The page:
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  • Amy Webber

Our Earth’s climate is changing, but what does this mean for sharks?

Climate change is a term many are now familiar with as the Earth’s surface temperature continues to rise at a rate that has doubled since the 1980s, resulting in a 1 degree Celcius increase in the global average temperature in comparison to the pre-industrial era. The major causes of this rising temperature are the anthropogenic activities that release greenhouse gases into our atmosphere, and the largest consequence is a long term shift in the planet’s weather patterns.

The Earth’s global average surface temperature has risen by nearly 1oC since the 20th century during the pre-industrial era. Graph from NOAA Climate.

The 26th UN Climate Change Conference of the Parties, commonly known as COP26, has just been hosted in Glasgow. Here, world leaders, representatives and businesses discussed climate goals to tackle the climate emergency and reduce anthropogenic impacts on the planet’s ecosystems and resources. It is widely accepted that failure to meet these climate goals will have devastating effects on our natural environment. Mass bleaching events of coral reefs, melting of ice caps and increasingly unpredictable patterns of droughts and flooding are some of the impacts that have become well recognised as consequences of a warming climate.

When we consider the oceans specifically, they are experiencing some of the greatest effects of climate change. Altered oceanic conditions have the ability to affect organisms individually, and ecosystems as a whole. This latter phenomenon has been extremely prevalent in coral reef environments. The rise in oceanic water temperatures has caused mass events of coral bleaching, a process in which coral polyps expel the live photosynthetic algae, called zooxanthellae, leaving behind a white, bare skeleton, which can eventually result in the death of the coral. A reduction in the number of live corals means less food for fish species that rely on live coral as a food source. This in turn means less food for larger predators, such as reef sharks. Coral reefs are places of delicate balance, where all inhabitants rely on each other, and so the death of coral means the death of an ecosystem.

Coral bleaching occurs as a result of higher temperatures caused by global warming. The zooxanthellae are expelled, turning a once vibrant and colourful ecosystem to a barren, white environment. Image from Coral Watch.

When we consider the direct effects of climate change on sharks and rays, there can be unintended consequences on where they choose to live. Even as far back as 2003, a study by Dr Baum revealed evidence to suggest that great white sharks were beginning to migrate polewards in response to rising oceanic temperatures in tropical and equatorial regions. Top predatory sharks are considered to be keystone species, having large impacts across the ecosystems they live in. Therefore, the change in distribution and presence of these animals can cause ecosystem imbalances, having negative consequences on a range of other species.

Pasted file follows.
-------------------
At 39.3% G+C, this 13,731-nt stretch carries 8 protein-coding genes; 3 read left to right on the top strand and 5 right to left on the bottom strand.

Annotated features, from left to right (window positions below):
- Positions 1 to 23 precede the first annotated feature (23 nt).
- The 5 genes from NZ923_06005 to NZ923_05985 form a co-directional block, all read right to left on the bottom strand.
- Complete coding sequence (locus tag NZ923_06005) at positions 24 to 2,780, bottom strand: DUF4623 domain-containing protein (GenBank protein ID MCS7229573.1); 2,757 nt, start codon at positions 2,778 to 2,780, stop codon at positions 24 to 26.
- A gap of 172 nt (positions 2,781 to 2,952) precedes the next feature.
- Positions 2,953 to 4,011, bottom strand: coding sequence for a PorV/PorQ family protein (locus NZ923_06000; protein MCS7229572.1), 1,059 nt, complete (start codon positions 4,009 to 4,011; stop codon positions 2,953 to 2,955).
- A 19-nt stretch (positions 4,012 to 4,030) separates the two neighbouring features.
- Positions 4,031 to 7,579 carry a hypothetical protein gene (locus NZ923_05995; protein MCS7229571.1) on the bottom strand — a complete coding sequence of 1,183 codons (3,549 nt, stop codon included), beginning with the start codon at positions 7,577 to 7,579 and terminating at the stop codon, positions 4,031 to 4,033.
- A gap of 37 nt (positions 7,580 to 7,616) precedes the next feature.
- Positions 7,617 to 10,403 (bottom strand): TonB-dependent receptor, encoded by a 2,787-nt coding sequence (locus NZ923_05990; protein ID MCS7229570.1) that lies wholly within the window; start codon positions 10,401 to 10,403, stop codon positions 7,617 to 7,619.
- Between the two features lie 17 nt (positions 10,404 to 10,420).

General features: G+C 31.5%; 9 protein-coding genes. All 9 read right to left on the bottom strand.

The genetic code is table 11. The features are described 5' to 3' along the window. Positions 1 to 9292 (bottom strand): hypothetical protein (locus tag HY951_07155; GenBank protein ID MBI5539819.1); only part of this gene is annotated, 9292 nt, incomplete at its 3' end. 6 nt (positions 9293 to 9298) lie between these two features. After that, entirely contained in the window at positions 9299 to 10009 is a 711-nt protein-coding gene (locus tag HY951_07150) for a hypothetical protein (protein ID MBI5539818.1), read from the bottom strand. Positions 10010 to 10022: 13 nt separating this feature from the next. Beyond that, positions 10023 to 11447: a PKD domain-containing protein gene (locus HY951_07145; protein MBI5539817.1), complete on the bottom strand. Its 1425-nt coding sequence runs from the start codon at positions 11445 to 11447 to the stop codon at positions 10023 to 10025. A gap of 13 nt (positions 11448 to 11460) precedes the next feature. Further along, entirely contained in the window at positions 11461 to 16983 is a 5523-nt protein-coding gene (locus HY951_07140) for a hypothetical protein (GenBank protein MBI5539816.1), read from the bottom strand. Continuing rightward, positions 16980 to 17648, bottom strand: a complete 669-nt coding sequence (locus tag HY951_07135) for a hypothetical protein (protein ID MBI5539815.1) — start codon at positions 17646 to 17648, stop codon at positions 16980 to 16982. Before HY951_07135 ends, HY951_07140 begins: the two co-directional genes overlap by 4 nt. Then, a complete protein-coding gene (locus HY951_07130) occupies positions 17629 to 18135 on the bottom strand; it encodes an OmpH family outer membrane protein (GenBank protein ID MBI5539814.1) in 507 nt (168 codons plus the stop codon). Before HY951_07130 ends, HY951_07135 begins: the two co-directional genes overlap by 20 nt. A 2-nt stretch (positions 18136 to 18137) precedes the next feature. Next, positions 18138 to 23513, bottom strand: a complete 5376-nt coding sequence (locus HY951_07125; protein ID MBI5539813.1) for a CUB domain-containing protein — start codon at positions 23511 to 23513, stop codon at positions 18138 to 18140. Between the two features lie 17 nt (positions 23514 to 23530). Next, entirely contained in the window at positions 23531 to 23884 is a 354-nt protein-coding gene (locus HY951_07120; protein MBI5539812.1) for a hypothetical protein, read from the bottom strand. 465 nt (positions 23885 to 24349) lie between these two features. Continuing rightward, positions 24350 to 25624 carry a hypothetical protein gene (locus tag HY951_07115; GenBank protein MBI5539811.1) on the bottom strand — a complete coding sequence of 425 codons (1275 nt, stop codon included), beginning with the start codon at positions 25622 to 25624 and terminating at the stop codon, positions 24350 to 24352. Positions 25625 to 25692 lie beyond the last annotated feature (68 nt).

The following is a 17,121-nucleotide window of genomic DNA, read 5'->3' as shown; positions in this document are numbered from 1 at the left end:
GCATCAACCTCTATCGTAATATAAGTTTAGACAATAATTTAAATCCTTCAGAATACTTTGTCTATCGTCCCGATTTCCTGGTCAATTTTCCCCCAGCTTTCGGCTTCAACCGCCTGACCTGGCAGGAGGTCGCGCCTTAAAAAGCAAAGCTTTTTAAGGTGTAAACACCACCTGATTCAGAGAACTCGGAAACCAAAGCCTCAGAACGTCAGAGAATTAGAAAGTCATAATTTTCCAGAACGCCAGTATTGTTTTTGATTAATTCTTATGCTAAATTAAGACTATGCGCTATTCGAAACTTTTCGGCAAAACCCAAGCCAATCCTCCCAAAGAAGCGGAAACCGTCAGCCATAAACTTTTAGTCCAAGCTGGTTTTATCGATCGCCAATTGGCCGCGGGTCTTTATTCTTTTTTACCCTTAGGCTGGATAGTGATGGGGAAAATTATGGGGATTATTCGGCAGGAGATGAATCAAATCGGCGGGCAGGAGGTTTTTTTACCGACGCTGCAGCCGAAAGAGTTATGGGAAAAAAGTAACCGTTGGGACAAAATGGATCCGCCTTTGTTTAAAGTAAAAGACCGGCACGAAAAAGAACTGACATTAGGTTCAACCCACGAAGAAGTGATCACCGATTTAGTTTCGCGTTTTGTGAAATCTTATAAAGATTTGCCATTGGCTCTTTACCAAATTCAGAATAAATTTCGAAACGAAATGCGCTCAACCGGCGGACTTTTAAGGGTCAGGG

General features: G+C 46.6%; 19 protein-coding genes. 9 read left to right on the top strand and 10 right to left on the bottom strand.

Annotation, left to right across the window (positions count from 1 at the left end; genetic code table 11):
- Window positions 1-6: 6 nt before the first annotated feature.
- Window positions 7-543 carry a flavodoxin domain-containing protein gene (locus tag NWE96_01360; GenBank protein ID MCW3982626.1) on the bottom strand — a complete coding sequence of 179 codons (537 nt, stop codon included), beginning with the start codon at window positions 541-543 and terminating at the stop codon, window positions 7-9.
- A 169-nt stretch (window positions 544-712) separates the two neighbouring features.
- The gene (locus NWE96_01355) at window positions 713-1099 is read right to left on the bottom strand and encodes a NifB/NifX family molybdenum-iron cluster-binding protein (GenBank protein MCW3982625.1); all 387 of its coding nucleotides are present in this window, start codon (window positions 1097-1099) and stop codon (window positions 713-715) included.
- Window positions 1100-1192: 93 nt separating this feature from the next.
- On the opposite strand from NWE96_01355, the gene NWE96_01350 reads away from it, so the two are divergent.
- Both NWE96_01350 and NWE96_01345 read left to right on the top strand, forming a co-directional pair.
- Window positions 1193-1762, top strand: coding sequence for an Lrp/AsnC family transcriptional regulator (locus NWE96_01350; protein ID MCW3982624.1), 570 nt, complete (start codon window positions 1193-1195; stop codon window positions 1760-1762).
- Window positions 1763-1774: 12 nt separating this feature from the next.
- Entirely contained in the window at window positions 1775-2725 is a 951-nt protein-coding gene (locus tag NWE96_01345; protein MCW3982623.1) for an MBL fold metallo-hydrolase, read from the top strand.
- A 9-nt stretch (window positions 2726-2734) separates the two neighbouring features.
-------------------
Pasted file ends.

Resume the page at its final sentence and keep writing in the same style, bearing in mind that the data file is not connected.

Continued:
Another important facet to consider is that not only can sharks and rays alter where they live in response to changing temperatures, but so can their prey species. The east coast of South Africa is well known for the annual occurrence of the sardine run where countless sardines migrate to more suitable water temperatures during the winter. The Save Our Seas Foundation has been documenting this event for many years; they have seen that the sardine run often occurs later in the year or it can even fail to occur at all. Sardines are an important prey source to many shark species, for example bronze whaler sharks, so a lack, or delay, of the sardine migration may have negative impacts on them. This once again highlights the importance of understanding the sensitivity of multiple aquatic species to a warming environment.

Bronze whaler sharks feeding on a bait ball of sardines on the east coast of South Africa. Image from Wildest Animal.

The effects of warming oceans through climate change, however, are not simply limited to changes in predator-prey relations and distribution. The way in which sharks' bodies are functioning is changing too. These animals are ectotherms, otherwise known as cold-blooded, meaning their internal body temperature is regulated by the water within which they live. In a study by Dr Hight (2007), it was identified that an increase in the temperature of surface waters directly caused the core body temperature of sharks to increase. Higher core body temperatures affect the rate at which biological functions occur, most notably metabolism. Warmer waters caused a faster rate of metabolism and therefore digestion, increasing the amount of food an individual needs. The need for more food combined with the reduction of habitat and change in prey species distribution has the potential to seriously negatively affect sharks’ ability to access the necessary amount of food to survive.

There is no question as to whether the sharks residing within our ocean are threatened by climate change. The negative effects of warming surface temperature of the ocean have shown to alter the way shark species behave and their ability to survive, from migration to habitat loss and reduced food resources. Ignoring these effects will have catastrophic consequences for our oceans, an environment where balance and delicate food web relationships are fundamental to the success and survival of an ecosystem. Taking action and mitigating the increasingly harmful effects of climate change will not only save our sharks, but save our oceans.

Reference and further reading resources:

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